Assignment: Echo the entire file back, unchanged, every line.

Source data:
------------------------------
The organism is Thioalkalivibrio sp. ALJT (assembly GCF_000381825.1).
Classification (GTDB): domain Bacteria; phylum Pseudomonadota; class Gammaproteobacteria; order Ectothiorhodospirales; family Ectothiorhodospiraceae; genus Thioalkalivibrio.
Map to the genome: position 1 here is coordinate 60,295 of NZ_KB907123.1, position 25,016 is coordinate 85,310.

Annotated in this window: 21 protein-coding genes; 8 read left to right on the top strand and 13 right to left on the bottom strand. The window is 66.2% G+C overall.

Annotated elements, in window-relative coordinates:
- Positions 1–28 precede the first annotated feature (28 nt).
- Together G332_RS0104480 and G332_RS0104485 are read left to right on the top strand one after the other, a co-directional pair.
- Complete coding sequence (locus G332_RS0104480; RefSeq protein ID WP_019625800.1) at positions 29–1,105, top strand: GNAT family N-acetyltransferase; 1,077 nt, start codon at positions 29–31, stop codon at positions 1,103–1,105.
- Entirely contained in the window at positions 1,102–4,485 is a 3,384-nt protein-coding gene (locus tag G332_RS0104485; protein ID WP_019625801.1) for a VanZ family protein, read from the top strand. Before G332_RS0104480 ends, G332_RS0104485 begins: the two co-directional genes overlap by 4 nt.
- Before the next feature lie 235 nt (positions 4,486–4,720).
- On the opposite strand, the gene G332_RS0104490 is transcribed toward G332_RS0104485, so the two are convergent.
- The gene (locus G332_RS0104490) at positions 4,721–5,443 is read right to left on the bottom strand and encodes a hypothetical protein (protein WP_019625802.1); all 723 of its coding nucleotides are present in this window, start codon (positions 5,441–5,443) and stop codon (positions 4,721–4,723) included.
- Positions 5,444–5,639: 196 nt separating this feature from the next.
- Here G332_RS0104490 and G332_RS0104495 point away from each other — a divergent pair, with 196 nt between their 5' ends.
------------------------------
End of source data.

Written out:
The organism is Thioalkalivibrio sp. ALJT (assembly GCF_000381825.1).
Classification (GTDB): domain Bacteria; phylum Pseudomonadota; class Gammaproteobacteria; order Ectothiorhodospirales; family Ectothiorhodospiraceae; genus Thioalkalivibrio.
Map to the genome: position 1 here is coordinate 60,295 of NZ_KB907123.1, position 25,016 is coordinate 85,310.

Annotated in this window: 21 protein-coding genes; 8 read left to right on the top strand and 13 right to left on the bottom strand. The window is 66.2% G+C overall.

Annotated elements, in window-relative coordinates:
- Positions 1–28 precede the first annotated feature (28 nt).
- Together G332_RS0104480 and G332_RS0104485 are read left to right on the top strand one after the other, a co-directional pair.
- Complete coding sequence (locus G332_RS0104480; RefSeq protein ID WP_019625800.1) at positions 29–1,105, top strand: GNAT family N-acetyltransferase; 1,077 nt, start codon at positions 29–31, stop codon at positions 1,103–1,105.
- Entirely contained in the window at positions 1,102–4,485 is a 3,384-nt protein-coding gene (locus tag G332_RS0104485; protein ID WP_019625801.1) for a VanZ family protein, read from the top strand. Before G332_RS0104480 ends, G332_RS0104485 begins: the two co-directional genes overlap by 4 nt.
- Before the next feature lie 235 nt (positions 4,486–4,720).
- On the opposite strand, the gene G332_RS0104490 is transcribed toward G332_RS0104485, so the two are convergent.
- The gene (locus G332_RS0104490) at positions 4,721–5,443 is read right to left on the bottom strand and encodes a hypothetical protein (protein WP_019625802.1); all 723 of its coding nucleotides are present in this window, start codon (positions 5,441–5,443) and stop codon (positions 4,721–4,723) included.
- Positions 5,444–5,639: 196 nt separating this feature from the next.
- Here G332_RS0104490 and G332_RS0104495 point away from each other — a divergent pair, with 196 nt between their 5' ends.